McConnell: We'll see if Pelosi's impeachment rules resolution 'passes the smell test'

Senate Majority Leader Mitch McConnellAddison (Mitch) Mitchell McConnellMnuchin emerges as key asset in Trump's war against coronavirus Louisiana Republican: People upset at 'spending porn on pet projects' in latest stimulus bill Coronavirus pushes GOP's Biden-Burisma probe to back burner MORE (R-Ky.) said Tuesday he has not decided whether to hold a floor vote on a resolution condemning the House impeachment process, adding that he is waiting to see the Democrats' plan for proceeding with the inquiry.

Speaker Nancy PelosiNancy PelosiMnuchin emerges as key asset in Trump's war against coronavirus Graham: Pelosi comment on Trump is 'most shameful, disgusting statement by any politician in modern history' The coronavirus pandemic versus the climate change emergency MORE (D-Calif.) is slated to outline her plan for proceeding on impeachment later Tuesday. It is expected to include a vote to formally launch the process and give Republicans and President TrumpDonald John TrumpHealth insurers Cigna, Humana waive out-of-pocket costs for coronavirus treatment Puerto Rico needs more federal help to combat COVID-19 Fauci says April 30 extension is 'a wise and prudent decision' MORE's legal team more power to participate.

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“We’ll have to take a look at what the House produces later today and see if it passes the smell test of providing the kind of due process protections that the president and his team are certainly entitled to, just like President Nixon was and President Clinton was,” McConnell told reporters.

A separate Senate GOP resolution condemning the House impeachment process has 50 Republican co-sponsors, including McConnell. Three GOP senators — Susan CollinsSusan Margaret CollinsGOP presses for swift Ratcliffe confirmation to intel post Campaigns pivot toward health awareness as races sidelined by coronavirus Senate eyes quick exit after vote on coronavirus stimulus package MORE (Maine), Lisa MurkowskiLisa Ann MurkowskiGOP senators urge Saudi Arabia to leave OPEC Schumer: Senate should 'explore' remote voting if coronavirus sparks lengthy break Turning the virus into a virtue — for the planet MORE (Alaska) and Mitt RomneyWillard (Mitt) Mitt Romney7 things to know about the coronavirus stimulus package Scarborough rips Trump for mocking Romney's negative coronavirus test: 'Could have been a death sentence' Trump on Romney's negative coronavirus test: 'I am so happy I can barely speak' MORE (Utah) — have not signed on, meaning Vice President Pence might have to cast the tiebreaking vote if the resolution comes to the floor.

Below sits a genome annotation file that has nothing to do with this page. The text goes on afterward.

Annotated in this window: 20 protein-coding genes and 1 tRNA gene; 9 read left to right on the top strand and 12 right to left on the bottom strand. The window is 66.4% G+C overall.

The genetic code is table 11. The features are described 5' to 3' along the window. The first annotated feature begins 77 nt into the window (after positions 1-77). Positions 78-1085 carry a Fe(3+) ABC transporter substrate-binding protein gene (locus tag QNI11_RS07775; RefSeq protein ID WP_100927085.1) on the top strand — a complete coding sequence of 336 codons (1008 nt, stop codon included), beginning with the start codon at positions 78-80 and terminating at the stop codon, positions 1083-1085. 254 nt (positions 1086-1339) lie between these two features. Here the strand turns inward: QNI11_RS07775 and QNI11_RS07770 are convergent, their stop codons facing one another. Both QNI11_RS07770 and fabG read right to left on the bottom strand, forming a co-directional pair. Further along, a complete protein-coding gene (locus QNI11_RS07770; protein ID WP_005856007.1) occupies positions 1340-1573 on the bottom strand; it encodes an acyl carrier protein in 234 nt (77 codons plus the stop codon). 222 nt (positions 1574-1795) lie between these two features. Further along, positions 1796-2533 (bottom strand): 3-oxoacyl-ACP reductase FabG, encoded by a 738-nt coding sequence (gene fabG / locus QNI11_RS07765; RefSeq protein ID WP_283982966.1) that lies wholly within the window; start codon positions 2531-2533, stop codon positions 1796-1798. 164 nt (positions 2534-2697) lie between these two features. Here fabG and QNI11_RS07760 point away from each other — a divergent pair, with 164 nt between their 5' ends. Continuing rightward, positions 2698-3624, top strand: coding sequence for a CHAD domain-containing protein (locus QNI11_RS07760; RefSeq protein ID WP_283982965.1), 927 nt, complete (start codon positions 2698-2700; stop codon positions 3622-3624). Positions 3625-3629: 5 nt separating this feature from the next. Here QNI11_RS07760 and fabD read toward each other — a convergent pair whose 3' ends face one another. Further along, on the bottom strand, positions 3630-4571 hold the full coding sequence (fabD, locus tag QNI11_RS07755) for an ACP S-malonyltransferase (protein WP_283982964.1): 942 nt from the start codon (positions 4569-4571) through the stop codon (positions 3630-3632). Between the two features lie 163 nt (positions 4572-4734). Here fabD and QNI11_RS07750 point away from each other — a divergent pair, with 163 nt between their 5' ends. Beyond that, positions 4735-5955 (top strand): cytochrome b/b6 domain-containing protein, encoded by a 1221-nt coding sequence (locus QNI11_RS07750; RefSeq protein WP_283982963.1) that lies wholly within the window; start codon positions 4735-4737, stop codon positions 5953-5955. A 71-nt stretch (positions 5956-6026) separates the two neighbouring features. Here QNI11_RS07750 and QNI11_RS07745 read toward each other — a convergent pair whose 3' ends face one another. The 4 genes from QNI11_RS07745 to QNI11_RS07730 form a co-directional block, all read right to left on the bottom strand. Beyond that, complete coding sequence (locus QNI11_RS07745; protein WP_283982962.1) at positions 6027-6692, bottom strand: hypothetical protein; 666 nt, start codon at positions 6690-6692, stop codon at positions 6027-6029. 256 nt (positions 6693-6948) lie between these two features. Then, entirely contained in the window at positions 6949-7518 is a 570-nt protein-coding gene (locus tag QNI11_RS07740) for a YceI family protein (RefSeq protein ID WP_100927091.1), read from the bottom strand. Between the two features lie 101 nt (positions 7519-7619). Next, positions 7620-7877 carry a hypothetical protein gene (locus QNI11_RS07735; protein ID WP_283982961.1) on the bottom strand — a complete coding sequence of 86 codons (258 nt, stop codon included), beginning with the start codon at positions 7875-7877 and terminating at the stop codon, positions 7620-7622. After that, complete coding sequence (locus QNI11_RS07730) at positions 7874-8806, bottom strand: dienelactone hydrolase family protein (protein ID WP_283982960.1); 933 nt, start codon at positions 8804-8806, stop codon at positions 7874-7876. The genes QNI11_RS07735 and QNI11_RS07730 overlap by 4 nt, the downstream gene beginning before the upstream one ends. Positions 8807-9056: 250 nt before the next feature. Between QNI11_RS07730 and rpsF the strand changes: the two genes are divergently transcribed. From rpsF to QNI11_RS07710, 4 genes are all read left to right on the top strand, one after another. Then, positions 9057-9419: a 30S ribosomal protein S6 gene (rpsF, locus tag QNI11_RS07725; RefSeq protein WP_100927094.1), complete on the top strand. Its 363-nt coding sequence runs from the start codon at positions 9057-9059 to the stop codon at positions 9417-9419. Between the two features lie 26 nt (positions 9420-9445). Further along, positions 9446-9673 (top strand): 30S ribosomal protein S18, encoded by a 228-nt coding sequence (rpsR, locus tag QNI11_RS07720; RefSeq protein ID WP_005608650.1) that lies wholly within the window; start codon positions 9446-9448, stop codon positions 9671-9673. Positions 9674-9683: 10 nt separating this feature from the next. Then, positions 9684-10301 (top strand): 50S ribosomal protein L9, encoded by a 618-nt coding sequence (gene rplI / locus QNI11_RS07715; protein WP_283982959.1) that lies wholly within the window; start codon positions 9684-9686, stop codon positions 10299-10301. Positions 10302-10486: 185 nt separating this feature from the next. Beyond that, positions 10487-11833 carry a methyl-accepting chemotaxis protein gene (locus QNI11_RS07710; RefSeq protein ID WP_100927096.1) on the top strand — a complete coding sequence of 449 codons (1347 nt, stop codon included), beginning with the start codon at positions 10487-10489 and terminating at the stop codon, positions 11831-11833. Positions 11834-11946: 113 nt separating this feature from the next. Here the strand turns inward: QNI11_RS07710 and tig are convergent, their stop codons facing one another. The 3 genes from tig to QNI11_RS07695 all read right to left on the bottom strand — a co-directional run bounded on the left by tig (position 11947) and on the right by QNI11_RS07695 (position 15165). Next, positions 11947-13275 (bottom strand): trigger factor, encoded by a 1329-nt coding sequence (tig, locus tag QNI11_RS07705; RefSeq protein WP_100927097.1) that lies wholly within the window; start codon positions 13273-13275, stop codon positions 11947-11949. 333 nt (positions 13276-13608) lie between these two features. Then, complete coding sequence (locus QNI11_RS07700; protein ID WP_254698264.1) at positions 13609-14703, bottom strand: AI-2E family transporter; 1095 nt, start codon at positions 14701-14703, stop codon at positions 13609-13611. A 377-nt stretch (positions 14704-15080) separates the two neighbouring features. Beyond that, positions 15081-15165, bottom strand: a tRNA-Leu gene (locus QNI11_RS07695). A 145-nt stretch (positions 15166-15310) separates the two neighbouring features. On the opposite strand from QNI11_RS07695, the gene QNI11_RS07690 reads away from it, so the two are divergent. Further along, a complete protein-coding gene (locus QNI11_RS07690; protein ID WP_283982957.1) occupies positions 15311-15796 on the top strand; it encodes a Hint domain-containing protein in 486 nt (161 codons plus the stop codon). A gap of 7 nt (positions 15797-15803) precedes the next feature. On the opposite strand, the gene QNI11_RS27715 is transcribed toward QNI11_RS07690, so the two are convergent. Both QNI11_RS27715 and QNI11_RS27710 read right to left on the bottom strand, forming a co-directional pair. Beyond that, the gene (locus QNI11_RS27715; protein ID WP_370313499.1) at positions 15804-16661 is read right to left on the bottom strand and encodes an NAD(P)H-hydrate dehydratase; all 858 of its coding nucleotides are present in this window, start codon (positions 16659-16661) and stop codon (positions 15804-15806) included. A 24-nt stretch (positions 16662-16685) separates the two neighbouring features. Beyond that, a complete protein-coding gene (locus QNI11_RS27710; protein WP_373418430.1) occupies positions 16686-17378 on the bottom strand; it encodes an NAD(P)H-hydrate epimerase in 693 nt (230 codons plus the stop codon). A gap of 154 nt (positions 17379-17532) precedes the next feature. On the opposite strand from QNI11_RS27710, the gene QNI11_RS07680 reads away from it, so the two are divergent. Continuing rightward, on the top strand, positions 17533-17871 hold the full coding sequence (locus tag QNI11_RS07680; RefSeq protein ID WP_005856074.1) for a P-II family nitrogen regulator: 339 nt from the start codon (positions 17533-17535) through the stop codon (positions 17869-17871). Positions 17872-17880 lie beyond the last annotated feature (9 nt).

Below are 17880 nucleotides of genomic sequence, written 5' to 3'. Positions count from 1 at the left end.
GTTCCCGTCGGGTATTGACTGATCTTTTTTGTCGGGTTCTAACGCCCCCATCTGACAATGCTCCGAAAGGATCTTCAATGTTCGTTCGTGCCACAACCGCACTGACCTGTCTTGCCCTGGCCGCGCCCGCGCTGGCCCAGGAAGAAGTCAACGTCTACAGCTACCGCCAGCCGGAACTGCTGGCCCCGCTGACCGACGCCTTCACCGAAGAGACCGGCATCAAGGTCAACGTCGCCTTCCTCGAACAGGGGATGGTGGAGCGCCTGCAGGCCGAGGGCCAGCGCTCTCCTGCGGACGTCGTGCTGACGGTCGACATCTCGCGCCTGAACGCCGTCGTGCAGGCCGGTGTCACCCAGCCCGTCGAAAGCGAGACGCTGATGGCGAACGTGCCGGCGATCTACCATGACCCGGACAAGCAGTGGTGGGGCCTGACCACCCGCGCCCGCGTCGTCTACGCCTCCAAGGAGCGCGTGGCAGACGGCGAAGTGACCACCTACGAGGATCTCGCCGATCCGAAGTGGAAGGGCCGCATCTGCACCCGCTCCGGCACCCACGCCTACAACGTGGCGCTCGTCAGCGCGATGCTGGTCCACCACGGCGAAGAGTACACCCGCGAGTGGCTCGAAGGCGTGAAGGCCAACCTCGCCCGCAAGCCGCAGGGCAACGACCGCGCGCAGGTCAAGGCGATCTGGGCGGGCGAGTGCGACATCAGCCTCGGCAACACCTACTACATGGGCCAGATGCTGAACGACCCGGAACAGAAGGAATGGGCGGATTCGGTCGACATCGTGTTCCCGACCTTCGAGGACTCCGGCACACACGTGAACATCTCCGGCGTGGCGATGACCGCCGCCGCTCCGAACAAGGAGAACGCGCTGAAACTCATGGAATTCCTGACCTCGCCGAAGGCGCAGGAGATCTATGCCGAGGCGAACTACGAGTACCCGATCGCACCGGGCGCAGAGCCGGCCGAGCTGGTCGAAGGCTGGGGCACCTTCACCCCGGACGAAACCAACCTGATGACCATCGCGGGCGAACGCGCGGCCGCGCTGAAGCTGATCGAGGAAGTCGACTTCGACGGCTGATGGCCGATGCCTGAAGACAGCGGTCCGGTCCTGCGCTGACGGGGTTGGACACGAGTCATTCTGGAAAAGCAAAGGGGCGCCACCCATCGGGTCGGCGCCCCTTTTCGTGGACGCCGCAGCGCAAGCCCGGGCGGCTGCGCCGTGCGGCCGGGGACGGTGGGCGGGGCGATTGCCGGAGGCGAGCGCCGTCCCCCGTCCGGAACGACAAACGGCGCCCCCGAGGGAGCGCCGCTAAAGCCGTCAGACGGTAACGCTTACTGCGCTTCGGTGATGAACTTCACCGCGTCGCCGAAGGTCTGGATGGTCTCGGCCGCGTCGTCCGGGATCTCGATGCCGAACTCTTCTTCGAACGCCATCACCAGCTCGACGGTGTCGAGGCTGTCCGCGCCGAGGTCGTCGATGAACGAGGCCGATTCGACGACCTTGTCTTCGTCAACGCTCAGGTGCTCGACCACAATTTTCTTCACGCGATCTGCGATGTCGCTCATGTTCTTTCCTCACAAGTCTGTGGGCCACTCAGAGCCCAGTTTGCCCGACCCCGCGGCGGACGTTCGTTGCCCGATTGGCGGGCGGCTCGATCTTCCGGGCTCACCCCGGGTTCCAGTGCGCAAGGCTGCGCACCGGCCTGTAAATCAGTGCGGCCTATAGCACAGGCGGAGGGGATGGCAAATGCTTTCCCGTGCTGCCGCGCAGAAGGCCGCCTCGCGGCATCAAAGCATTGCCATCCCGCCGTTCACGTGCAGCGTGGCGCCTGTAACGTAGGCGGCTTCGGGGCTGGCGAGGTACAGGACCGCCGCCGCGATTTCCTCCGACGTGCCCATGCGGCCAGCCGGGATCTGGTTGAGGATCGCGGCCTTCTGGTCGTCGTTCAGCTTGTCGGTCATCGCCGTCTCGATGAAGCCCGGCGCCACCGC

McConnell was noncommittal when asked if the Senate will vote on that measure.

“We haven’t made a decision on that yet,” McConnell told reporters, adding that “the next step” will be “to take a look and see whether the House is now going” to “try to handle this in a more transparent way that meets basic standards of due process that every American would be entitled to.”

Asked if he viewed the House impeachment inquiry as illegitimate, McConnell responded, “Impeachment, as a practical matter, is whatever a majority of the House decides it is at any given moment.”

McConnell was pressed by reporters on how Republicans can consider themselves impartial jurors in a Senate trial considering articles of impeachment passed by the House if they back a resolution condemning the House process.

“The resolution is about due process,” McConnell responded, saying it was “critical” in pressuring Pelosi and House Democrats to promise a formal vote that would allow House Republican lawmakers to subpoena witnesses and Trump’s defense team to cross-examine witnesses.

The GOP leader said Democrats, emboldened by their new majority after the 2018 midterm elections, “have been on this path for three years.”

“The first headline I saw, I think it was in The Washington Post before the president was sworn in, was the impeachment process was beginning,” he said. “This is just further evidence that this was what they had in mind from the very beginning.”